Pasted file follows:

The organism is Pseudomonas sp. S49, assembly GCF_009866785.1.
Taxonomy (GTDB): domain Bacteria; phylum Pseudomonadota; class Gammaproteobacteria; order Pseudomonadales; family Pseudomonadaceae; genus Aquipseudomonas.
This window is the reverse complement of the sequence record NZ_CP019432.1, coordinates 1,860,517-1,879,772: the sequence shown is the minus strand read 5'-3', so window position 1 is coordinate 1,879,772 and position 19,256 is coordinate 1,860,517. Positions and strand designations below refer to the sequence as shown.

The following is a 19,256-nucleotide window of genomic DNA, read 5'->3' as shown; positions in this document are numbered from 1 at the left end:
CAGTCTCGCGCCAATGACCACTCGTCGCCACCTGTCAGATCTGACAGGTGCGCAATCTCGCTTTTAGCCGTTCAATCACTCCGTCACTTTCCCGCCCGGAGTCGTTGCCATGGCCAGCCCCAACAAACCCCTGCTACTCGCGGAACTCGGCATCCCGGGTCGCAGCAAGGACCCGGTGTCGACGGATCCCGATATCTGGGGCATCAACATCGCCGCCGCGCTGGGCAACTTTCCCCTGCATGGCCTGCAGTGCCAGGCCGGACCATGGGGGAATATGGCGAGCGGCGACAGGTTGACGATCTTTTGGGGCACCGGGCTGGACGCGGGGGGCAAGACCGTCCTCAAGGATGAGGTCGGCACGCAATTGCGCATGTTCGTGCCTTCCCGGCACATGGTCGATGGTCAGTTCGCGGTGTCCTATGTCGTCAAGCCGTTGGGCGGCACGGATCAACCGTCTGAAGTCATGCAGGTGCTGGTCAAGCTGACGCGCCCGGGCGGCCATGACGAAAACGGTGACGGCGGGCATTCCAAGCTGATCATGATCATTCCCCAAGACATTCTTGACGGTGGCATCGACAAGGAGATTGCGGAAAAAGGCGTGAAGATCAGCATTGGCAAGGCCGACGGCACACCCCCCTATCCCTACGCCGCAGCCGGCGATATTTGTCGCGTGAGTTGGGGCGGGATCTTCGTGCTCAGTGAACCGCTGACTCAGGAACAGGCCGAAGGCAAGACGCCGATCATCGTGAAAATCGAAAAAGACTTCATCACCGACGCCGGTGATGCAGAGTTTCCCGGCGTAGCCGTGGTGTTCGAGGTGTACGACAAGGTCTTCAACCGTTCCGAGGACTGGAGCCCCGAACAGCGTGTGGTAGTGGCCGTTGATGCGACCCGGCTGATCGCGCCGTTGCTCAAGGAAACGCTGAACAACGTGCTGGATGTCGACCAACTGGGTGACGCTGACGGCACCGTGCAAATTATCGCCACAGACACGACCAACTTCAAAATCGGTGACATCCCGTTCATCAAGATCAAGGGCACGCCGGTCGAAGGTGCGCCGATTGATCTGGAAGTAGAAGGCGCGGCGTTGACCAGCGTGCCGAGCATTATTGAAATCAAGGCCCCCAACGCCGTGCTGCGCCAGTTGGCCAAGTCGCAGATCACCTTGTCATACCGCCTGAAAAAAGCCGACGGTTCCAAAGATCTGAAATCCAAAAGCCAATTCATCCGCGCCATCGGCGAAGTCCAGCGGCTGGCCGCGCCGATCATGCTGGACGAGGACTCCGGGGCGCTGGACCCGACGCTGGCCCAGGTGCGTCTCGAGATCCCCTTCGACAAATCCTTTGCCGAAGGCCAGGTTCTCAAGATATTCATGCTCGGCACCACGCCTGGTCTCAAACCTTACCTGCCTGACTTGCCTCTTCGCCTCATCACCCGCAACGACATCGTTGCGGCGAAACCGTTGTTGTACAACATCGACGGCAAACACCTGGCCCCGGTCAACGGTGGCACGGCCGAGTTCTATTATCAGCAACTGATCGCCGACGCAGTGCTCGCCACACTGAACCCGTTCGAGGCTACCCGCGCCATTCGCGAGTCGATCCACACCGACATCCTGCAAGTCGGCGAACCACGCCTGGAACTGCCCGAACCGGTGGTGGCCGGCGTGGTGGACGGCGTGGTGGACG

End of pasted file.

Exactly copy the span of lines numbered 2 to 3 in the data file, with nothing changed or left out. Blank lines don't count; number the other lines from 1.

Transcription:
Taxonomy (GTDB): domain Bacteria; phylum Pseudomonadota; class Gammaproteobacteria; order Pseudomonadales; family Pseudomonadaceae; genus Aquipseudomonas.
This window is the reverse complement of the sequence record NZ_CP019432.1, coordinates 1,860,517-1,879,772: the sequence shown is the minus strand read 5'-3', so window position 1 is coordinate 1,879,772 and position 19,256 is coordinate 1,860,517. Positions and strand designations below refer to the sequence as shown.